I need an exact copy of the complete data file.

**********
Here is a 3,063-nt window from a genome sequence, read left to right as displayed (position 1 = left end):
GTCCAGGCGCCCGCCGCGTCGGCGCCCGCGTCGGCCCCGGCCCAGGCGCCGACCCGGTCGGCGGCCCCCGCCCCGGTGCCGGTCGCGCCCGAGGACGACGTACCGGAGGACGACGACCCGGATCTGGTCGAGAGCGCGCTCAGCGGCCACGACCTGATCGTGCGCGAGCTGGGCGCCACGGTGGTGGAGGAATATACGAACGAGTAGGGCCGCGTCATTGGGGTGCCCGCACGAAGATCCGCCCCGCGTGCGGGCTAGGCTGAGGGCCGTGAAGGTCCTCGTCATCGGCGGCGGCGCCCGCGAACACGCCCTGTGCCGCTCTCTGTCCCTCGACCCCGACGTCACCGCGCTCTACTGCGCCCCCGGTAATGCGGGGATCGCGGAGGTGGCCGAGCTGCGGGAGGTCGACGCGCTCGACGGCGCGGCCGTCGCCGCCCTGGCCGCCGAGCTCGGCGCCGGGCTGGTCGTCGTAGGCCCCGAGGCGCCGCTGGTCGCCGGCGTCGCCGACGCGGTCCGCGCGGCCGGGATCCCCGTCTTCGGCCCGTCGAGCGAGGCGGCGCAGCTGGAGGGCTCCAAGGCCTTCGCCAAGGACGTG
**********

Here is a 3,063-nt window from a genome sequence, read left to right as displayed (position 1 = left end):
GTCCAGGCGCCCGCCGCGTCGGCGCCCGCGTCGGCCCCGGCCCAGGCGCCGACCCGGTCGGCGGCCCCCGCCCCGGTGCCGGTCGCGCCCGAGGACGACGTACCGGAGGACGACGACCCGGATCTGGTCGAGAGCGCGCTCAGCGGCCACGACCTGATCGTGCGCGAGCTGGGCGCCACGGTGGTGGAGGAATATACGAACGAGTAGGGCCGCGTCATTGGGGTGCCCGCACGAAGATCCGCCCCGCGTGCGGGCTAGGCTGAGGGCCGTGAAGGTCCTCGTCATCGGCGGCGGCGCCCGCGAACACGCCCTGTGCCGCTCTCTGTCCCTCGACCCCGACGTCACCGCGCTCTACTGCGCCCCCGGTAATGCGGGGATCGCGGAGGTGGCCGAGCTGCGGGAGGTCGACGCGCTCGACGGCGCGGCCGTCGCCGCCCTGGCCGCCGAGCTCGGCGCCGGGCTGGTCGTCGTAGGCCCCGAGGCGCCGCTGGTCGCCGGCGTCGCCGACGCGGTCCGCGCGGCCGGGATCCCCGTCTTCGGCCCGTCGAGCGAGGCGGCGCAGCTGGAGGGCTCCAAGGCCTTCGCCAAGGACGTG